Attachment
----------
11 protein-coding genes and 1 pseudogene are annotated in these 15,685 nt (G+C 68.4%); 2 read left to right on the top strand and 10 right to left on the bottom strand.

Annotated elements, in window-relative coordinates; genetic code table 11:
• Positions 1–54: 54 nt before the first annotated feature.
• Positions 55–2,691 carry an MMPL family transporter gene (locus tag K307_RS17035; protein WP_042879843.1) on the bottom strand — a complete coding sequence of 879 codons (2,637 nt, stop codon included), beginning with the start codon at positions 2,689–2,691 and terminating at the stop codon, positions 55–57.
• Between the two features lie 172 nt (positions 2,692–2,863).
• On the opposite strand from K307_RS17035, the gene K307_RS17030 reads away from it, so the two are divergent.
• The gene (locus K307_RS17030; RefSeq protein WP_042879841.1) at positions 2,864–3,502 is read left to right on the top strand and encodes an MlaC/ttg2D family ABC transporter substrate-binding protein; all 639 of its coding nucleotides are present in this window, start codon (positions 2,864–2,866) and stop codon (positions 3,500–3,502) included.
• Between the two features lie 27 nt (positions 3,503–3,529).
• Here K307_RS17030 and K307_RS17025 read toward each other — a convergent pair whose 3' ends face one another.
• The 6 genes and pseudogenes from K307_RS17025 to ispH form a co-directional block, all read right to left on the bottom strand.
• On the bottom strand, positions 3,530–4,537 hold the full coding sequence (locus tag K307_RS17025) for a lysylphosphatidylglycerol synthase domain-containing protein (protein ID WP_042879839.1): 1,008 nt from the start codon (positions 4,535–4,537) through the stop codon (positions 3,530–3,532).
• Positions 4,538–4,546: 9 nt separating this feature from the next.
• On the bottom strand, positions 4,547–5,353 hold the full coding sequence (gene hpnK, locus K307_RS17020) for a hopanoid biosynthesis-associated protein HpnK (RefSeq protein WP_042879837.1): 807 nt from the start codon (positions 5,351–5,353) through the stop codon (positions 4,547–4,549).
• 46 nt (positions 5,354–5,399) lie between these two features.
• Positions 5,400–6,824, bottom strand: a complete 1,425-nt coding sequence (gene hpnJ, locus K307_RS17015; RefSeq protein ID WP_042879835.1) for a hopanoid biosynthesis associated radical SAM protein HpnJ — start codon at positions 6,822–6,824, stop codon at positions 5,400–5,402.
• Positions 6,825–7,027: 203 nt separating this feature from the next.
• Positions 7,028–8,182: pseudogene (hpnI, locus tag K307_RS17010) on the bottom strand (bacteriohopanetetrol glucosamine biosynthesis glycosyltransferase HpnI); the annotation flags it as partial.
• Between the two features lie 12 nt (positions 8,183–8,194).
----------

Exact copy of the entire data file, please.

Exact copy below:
11 protein-coding genes and 1 pseudogene are annotated in these 15,685 nt (G+C 68.4%); 2 read left to right on the top strand and 10 right to left on the bottom strand.

Annotated elements, in window-relative coordinates; genetic code table 11:
• Positions 1–54: 54 nt before the first annotated feature.
• Positions 55–2,691 carry an MMPL family transporter gene (locus tag K307_RS17035; protein WP_042879843.1) on the bottom strand — a complete coding sequence of 879 codons (2,637 nt, stop codon included), beginning with the start codon at positions 2,689–2,691 and terminating at the stop codon, positions 55–57.
• Between the two features lie 172 nt (positions 2,692–2,863).
• On the opposite strand from K307_RS17035, the gene K307_RS17030 reads away from it, so the two are divergent.
• The gene (locus K307_RS17030; RefSeq protein WP_042879841.1) at positions 2,864–3,502 is read left to right on the top strand and encodes an MlaC/ttg2D family ABC transporter substrate-binding protein; all 639 of its coding nucleotides are present in this window, start codon (positions 2,864–2,866) and stop codon (positions 3,500–3,502) included.
• Between the two features lie 27 nt (positions 3,503–3,529).
• Here K307_RS17030 and K307_RS17025 read toward each other — a convergent pair whose 3' ends face one another.
• The 6 genes and pseudogenes from K307_RS17025 to ispH form a co-directional block, all read right to left on the bottom strand.
• On the bottom strand, positions 3,530–4,537 hold the full coding sequence (locus tag K307_RS17025) for a lysylphosphatidylglycerol synthase domain-containing protein (protein ID WP_042879839.1): 1,008 nt from the start codon (positions 4,535–4,537) through the stop codon (positions 3,530–3,532).
• Positions 4,538–4,546: 9 nt separating this feature from the next.
• On the bottom strand, positions 4,547–5,353 hold the full coding sequence (gene hpnK, locus K307_RS17020) for a hopanoid biosynthesis-associated protein HpnK (RefSeq protein WP_042879837.1): 807 nt from the start codon (positions 5,351–5,353) through the stop codon (positions 4,547–4,549).
• 46 nt (positions 5,354–5,399) lie between these two features.
• Positions 5,400–6,824, bottom strand: a complete 1,425-nt coding sequence (gene hpnJ, locus K307_RS17015; RefSeq protein ID WP_042879835.1) for a hopanoid biosynthesis associated radical SAM protein HpnJ — start codon at positions 6,822–6,824, stop codon at positions 5,400–5,402.
• Positions 6,825–7,027: 203 nt separating this feature from the next.
• Positions 7,028–8,182: pseudogene (hpnI, locus tag K307_RS17010) on the bottom strand (bacteriohopanetetrol glucosamine biosynthesis glycosyltransferase HpnI); the annotation flags it as partial.
• Between the two features lie 12 nt (positions 8,183–8,194).